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Blind Moroccan Student’s Journey to a Ph.D. Inspires Hopes for Others with Disabilities

After years of patiently enduring many hardships, Hamid Nabil, a blind Moroccan student, has obtained a top doctoral degree in English from the Faculty of Letters and Human Sciences at Morocco’s Mohammed V University of Rabat.

His doctoral thesis, called “Representations and Moroccans’ Positions on Radio Production”, analysed the content of several Moroccan radio stations, including the popular “Mohammed VI of the Holy Quran” station.

With this step, Nabil has become the first Moroccan student with special needs to obtain such a high academic degree for a scholarly study in English. His achievement also draws more attention to the challenges that blind students face in Moroccan universities, which advocates hope will lead to reforms helping other students with disabilities.

Nabil told Al-Fanar Media that his ambition to obtain a doctorate coincided with the loss of his eyesight at the age of 18. He felt that he had to try to adapt and strive to prove himself. “I had great energy after I felt that this was my destiny,” he said.

With a penchant for foreign languages, Nabil decided to focus on French, and later English. “This was with the support of my mother, who always believed that I would achieve my dreams,” he said.

Obtaining a doctorate became a goal for Hamid Nabil after he lost his eyesight at the age of 18. “I had great energy after I felt that this was my destiny.”

He chose the media as the subject for his doctoral thesis because of his childhood passion for radio, from which he learned the principles of language through continuous listening. At the same time as his postgraduate studies, Nabil was studying at  Casablanca’s Institute of Journalism and Communication, where he obtained a bachelor’s degree in media, in  French.

Language as a Lifeline

Nabil said learning English became a lifeline for him after joining the Alaouite Organization for the Protection of the Blind. Communicating in English made him feel proud, he said. It also widened his academic opportunities and enabled him to study at the Faculty of Letters and Human Sciences.

Nabil, who works as a secondary school English teacher and conference translator, says that he used advanced computer programmes designed specifically for the blind to teach himself to speak English. Thanks to these programmes, he was able to access international libraries that helped him enrich his study and research.

Perseverance and Ambition

Yamina El Kirat El Allame, a professor who supervised  Nabil’s doctoral thesis, said that his success came after a long journey of patience, ambition, and hardship.

She told Al-Fanar Media that supervising Nabil’s doctoral experience had been a personal challenge and a dream for her as well. It was not easy for either the student or her, in part because the Covid-19 pandemic greatly delayed Ph.D. discussions.

El Allame said Nabil had taken a dual approach to his doctoral research, mixing quantitative and qualitative methods, even though the fieldwork would have been difficult enough for any student, disadvantaged or not. She said Nabil had recruited more than 500 participants in the research survey for his thesis.

Blind students in Morocco face “a bitter reality, because they do not receive special courses in braille … and there are no references they can rely on.”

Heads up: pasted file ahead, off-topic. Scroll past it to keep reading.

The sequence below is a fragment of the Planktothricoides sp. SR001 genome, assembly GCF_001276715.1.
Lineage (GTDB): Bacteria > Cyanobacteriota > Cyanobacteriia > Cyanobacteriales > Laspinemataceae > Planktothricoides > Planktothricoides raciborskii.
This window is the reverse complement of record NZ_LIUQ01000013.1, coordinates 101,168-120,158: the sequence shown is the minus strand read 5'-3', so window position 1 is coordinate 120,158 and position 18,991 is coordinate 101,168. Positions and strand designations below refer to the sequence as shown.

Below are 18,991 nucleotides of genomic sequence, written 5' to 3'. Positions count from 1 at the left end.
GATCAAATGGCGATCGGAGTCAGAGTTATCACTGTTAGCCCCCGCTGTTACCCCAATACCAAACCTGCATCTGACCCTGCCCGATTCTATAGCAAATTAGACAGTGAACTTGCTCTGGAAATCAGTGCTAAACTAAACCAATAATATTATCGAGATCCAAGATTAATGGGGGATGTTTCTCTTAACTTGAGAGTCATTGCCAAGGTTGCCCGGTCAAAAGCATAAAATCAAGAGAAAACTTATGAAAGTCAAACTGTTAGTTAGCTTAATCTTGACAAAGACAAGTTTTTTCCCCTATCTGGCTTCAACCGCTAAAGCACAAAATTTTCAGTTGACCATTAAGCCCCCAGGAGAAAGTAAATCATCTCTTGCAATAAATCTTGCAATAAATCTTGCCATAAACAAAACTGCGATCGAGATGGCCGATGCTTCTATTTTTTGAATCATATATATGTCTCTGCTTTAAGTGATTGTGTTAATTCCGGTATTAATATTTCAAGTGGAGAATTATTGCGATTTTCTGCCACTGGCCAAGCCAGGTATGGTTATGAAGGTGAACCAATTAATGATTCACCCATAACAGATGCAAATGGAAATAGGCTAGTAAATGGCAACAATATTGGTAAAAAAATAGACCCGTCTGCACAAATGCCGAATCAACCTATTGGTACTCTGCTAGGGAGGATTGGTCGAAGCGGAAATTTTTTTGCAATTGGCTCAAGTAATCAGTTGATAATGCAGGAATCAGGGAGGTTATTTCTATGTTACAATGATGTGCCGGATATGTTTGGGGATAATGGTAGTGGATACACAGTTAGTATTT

El Allame said she was hurt that one professor had refused to supervise Nabil’s thesis because he was blind. At that moment, she felt moved to become more heavily involved in helping him because of “the lack of encouragement and support for this group of people with special needs in the university corps.”

Impetus for Reform

Activists and others who work with blind people in Morocco hope Nabil’s achievement will kickstart debate about the educational rights of people with disabilities in the kingdom. They hope his story will draw more attention to the needs of disadvantaged students in higher education and encourage efforts to find ways to overcome the obstacles that stand in their way.

They also advocate legislation related to the care of visually impaired people, especially since Morocco was the host signatory of the Marrakesh Treaty, which guarantees people with visual disabilities access to cultural publications around the world. The treaty is administered by the World Intellectual Property Organisation, which is one of the 15 specialised agencies of the United Nations.

‘Bitter Reality’

Omar Ajabboun, president of the Moroccan Association for the Integration of the Blind, believes that blind students in Morocco face “a bitter reality, because they do not receive special courses in braille, nor in other languages, and there are no references they can rely on, especially at the university education stage.”

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Ajabboun told Al-Fanar Media that most blind students confront many difficulties at university. Some professors “do not allow the blind to record lectures,” so students must find solutions on their own without the help of the Ministry of Higher Education.

He added that there were no official statistics about blind students in Moroccan universities but said it was likely there were more than 700.

The association Ajabboun heads started work in 2007. One of its current initiatives is to establish the first kindergarten for blind children in Morocco.

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